With taste buds in mind, I asked what Marks did for food when short of money in his days as an Oxford student. “I did everything from shoplifting to, you know, eating dog food actually. There was partly a sort of bravado about it, you know; are we really poor enough to eat fucking Chappie. We did that, you know, but it was more kind of for a laugh. I only did that once, it didn’t become a daily habit.”
Marks’ university days were a time of experimentation with drugs, the Rolling Stones and soul music, and a time to find his feet as a small-time cannabis dealer. I wondered how his musical habits have changed since the ‘60s. “At the moment I like Dubstep. The standard ones you know, Benga and Skream, I basically like the ones that are popular.
“In prison, for music, you got the radio and you could watch TV, which tended to show either sport or hip hop. And the radio stations, most of them were local. Where I was [in Indiana] it tended to be country and western.” I suggested then that high-security prison was not as culturally deprived as one might expect.
“I felt listening to country and western all fucking day was about as culturally deprived as I could get.”
Always adamant that he was the nice guy of the drug smuggling world, Marks defends his actions by alluding to a peaceful community of marijuana lovers, at ease before the imposition of harsher drugs policies. Does he ever worry that his actions might have indirectly caused violence?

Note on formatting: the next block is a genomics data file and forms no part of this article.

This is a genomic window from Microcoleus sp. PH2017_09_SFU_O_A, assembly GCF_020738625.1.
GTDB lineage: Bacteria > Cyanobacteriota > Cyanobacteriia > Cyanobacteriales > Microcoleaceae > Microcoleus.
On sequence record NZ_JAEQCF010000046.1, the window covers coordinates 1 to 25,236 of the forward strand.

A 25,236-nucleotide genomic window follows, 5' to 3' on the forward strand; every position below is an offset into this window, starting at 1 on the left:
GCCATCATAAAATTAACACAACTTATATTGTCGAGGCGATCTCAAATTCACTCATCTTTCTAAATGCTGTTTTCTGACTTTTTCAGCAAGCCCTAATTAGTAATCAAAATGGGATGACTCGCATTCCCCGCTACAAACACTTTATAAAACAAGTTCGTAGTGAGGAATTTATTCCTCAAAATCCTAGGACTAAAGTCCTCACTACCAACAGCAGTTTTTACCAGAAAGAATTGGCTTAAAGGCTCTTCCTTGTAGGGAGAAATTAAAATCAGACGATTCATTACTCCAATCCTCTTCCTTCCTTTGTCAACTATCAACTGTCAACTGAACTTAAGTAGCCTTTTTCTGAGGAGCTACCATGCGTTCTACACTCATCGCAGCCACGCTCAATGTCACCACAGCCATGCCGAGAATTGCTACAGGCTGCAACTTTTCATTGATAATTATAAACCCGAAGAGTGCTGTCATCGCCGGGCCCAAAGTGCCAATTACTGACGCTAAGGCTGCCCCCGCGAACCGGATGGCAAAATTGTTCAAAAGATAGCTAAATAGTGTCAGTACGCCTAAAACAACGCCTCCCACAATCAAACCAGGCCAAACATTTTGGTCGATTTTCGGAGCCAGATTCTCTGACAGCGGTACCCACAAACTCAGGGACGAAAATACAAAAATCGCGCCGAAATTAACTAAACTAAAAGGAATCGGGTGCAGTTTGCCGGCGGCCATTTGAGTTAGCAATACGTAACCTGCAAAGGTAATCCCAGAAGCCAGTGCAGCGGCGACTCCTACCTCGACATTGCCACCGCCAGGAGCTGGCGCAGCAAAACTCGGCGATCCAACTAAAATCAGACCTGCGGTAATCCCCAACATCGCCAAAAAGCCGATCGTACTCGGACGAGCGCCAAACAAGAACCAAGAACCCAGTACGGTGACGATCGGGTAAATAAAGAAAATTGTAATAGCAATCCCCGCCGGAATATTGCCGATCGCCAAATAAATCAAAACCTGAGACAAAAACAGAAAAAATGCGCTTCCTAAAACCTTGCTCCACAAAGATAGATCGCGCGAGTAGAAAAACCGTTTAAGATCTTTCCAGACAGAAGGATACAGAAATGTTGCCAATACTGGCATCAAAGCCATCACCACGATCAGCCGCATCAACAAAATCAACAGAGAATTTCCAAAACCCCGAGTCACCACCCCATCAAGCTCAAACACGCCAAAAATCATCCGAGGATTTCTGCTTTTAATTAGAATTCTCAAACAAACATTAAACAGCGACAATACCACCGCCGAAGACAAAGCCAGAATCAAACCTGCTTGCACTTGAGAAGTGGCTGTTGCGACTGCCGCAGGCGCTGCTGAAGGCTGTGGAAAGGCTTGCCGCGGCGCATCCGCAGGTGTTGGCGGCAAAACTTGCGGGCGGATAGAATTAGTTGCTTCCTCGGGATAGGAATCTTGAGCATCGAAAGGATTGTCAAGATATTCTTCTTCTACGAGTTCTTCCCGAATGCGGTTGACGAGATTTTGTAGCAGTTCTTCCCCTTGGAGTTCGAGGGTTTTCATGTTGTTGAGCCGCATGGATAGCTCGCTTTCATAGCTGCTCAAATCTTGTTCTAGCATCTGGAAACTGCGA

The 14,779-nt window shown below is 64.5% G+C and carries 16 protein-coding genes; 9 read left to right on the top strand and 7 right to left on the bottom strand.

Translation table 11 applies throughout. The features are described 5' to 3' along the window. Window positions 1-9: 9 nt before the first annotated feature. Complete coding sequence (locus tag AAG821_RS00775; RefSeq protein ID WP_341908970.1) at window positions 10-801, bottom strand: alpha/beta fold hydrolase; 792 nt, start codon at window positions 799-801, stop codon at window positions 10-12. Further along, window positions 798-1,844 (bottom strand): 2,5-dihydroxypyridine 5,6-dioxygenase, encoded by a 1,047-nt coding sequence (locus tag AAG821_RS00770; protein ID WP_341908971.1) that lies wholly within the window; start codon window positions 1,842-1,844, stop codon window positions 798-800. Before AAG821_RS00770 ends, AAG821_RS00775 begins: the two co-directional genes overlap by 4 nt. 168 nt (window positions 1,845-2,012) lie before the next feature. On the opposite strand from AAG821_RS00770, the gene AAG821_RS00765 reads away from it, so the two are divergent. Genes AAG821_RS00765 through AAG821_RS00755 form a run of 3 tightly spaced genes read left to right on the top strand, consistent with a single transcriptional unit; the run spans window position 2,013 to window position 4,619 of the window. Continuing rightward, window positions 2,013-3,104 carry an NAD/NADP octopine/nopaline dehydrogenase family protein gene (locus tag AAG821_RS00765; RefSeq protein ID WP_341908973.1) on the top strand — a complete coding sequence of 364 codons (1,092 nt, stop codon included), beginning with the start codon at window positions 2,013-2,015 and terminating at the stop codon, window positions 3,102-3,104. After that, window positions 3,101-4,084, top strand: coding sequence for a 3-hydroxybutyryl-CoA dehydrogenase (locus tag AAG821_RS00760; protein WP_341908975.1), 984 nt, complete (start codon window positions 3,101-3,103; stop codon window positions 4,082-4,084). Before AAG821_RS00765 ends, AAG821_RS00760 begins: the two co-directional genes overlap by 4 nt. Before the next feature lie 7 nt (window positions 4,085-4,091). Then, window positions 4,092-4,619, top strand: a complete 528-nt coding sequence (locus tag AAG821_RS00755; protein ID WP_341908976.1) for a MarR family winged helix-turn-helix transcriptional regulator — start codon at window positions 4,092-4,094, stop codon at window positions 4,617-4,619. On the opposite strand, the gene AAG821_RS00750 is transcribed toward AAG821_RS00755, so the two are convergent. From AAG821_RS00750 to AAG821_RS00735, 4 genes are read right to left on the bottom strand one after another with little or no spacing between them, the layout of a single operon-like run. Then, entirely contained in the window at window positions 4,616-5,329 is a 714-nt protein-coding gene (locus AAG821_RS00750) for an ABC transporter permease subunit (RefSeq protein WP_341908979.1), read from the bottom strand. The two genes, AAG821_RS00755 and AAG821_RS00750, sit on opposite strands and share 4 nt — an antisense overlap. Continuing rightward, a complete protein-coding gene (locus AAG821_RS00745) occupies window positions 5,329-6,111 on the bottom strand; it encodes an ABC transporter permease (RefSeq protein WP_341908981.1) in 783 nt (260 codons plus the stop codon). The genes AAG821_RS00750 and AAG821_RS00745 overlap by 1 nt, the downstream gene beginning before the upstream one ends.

“No, because it wasn’t like that, certainly when I started. It began to get like that as time went on but it was a kind of hippie business to begin with; there was no violence there at all. Everybody would just give it on credit and just forget it if they didn’t get [their money] back.
“It became nastier and nastier, particularly when the penalties were increased because obviously that means you’ve got to get harder and harder nuts doing it. It’s progressed to a far more violent affair than it was. But I think that’s inevitable if it stays illegal. That’s just another argument to legalise it as far as I’m concerned: stop funding violence and terrorists. That might be a good idea.”